Cognitive behavioral therapy (CBT) is a form of psychological treatment that has been demonstrated to be effective for a range of problems including depression, anxiety disorders, alcohol and drug use problems, marital problems, eating disorders and severe mental illness. Numerous research studies suggest that CBT leads to significant improvement in functioning and quality of life. In many studies, CBT has been demonstrated to be as effective as, or more effective than, other forms of psychological therapy or psychiatric medications.
Psychological problems are based, in part on faulty or unhelpful ways of thinking, or learned patterns of unhelpful behavior. People suffering from psychological problems can learn better ways of coping with them, thereby relieving their symptoms and becoming more effective in their lives.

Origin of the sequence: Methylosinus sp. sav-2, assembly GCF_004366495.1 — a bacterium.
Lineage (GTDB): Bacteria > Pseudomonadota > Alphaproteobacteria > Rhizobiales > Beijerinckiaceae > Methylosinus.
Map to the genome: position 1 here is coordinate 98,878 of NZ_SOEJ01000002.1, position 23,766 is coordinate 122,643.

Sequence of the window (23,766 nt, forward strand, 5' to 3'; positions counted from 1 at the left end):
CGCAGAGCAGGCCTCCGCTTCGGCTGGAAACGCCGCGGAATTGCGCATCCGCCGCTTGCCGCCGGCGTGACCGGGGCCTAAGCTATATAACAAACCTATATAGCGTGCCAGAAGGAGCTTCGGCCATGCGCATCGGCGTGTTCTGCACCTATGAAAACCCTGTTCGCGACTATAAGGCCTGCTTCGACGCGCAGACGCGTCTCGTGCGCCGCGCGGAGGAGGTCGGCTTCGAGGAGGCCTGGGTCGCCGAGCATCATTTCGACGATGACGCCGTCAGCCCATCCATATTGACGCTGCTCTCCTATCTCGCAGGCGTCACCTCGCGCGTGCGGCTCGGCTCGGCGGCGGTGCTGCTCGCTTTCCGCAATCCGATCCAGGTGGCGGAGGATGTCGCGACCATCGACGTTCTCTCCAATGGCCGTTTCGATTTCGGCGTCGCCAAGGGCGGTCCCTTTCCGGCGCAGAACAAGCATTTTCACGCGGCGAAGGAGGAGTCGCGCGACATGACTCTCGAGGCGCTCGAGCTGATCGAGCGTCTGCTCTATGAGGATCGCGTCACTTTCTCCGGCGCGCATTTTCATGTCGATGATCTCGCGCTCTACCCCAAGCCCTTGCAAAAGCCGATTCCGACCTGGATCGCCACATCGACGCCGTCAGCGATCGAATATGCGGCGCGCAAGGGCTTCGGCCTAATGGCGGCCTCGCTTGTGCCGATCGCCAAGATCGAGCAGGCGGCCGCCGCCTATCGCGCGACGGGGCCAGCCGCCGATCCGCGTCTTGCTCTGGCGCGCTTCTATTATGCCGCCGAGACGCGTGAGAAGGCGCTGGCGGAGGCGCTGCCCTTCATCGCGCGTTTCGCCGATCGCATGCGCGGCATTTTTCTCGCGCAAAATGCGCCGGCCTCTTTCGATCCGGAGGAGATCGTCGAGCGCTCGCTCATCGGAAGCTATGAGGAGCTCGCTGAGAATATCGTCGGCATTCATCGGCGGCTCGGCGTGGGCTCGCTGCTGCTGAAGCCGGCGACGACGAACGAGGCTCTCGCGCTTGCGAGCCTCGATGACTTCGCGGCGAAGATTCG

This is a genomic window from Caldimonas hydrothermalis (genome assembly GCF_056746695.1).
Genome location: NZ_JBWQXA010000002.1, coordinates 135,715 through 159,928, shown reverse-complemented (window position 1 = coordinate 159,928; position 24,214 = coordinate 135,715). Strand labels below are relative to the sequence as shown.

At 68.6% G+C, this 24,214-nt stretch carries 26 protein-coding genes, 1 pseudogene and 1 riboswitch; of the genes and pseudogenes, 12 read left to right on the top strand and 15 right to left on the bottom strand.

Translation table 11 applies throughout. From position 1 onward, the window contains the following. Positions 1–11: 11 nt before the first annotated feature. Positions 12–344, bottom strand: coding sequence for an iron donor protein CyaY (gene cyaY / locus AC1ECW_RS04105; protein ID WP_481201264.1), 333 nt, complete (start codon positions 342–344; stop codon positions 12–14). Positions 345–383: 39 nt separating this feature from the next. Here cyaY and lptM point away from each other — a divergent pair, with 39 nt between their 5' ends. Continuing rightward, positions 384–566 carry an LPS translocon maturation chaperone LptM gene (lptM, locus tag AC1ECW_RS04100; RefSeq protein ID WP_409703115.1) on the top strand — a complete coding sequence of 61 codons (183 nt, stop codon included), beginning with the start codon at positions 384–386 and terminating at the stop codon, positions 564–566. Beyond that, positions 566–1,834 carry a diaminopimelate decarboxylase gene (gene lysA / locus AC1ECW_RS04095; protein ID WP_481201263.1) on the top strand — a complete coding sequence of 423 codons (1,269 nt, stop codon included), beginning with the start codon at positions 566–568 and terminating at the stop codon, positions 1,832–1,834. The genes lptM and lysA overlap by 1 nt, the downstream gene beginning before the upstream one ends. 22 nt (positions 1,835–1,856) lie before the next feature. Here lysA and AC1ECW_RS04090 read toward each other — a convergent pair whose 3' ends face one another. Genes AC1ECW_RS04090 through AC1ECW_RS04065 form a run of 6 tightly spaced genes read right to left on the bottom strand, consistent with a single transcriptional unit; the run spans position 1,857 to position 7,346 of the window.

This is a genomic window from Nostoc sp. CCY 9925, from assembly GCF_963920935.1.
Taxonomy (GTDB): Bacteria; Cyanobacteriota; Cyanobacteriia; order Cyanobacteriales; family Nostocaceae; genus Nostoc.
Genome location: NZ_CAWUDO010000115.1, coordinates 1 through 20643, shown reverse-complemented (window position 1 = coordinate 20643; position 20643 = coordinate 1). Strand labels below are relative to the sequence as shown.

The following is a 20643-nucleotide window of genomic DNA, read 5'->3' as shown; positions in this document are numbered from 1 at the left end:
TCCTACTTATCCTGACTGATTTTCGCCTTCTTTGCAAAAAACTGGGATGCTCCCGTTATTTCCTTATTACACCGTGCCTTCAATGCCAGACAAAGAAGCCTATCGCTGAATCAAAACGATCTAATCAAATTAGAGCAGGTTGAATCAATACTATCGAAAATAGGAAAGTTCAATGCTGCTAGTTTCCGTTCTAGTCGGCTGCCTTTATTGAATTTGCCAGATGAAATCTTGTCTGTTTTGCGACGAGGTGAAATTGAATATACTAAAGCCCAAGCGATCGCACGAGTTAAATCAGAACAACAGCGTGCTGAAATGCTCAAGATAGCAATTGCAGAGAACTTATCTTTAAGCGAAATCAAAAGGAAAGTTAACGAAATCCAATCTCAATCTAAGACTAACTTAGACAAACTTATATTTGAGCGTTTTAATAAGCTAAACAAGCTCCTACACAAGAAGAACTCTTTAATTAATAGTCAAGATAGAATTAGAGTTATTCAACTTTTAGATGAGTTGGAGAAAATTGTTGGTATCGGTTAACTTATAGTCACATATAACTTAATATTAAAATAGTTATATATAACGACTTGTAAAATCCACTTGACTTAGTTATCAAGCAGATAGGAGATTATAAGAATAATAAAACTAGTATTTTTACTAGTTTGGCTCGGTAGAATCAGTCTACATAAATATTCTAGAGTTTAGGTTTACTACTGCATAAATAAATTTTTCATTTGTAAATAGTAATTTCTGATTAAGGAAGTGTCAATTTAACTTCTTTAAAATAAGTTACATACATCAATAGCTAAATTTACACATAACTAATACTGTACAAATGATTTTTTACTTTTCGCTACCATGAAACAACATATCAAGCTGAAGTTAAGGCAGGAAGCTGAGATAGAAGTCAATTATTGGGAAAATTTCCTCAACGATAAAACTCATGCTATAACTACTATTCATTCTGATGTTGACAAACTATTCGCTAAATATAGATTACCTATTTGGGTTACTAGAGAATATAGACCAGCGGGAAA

CBT strategies include learning to recognize one's distortions in thinking that are creating problems, and then to reevaluate them in light of reality. CBT helps you gain a better understanding of the behavior and motivation of others. CBT will also help you to use problem-solving skills to cope with difficult situations and learn how to develop a greater sense of confidence in your own abilities.
CBT helps you face your fears instead of avoiding them. CBT can use role playing to prepare for potentially problematic interactions with other and help you learn how to calm your mind and relax your body.
Not all of these CBT strategies are needed for all clients. We will work together to understand the issue and develop a treatment strategy.
Find out more about Cognitive Behavioral Therapy at APA.org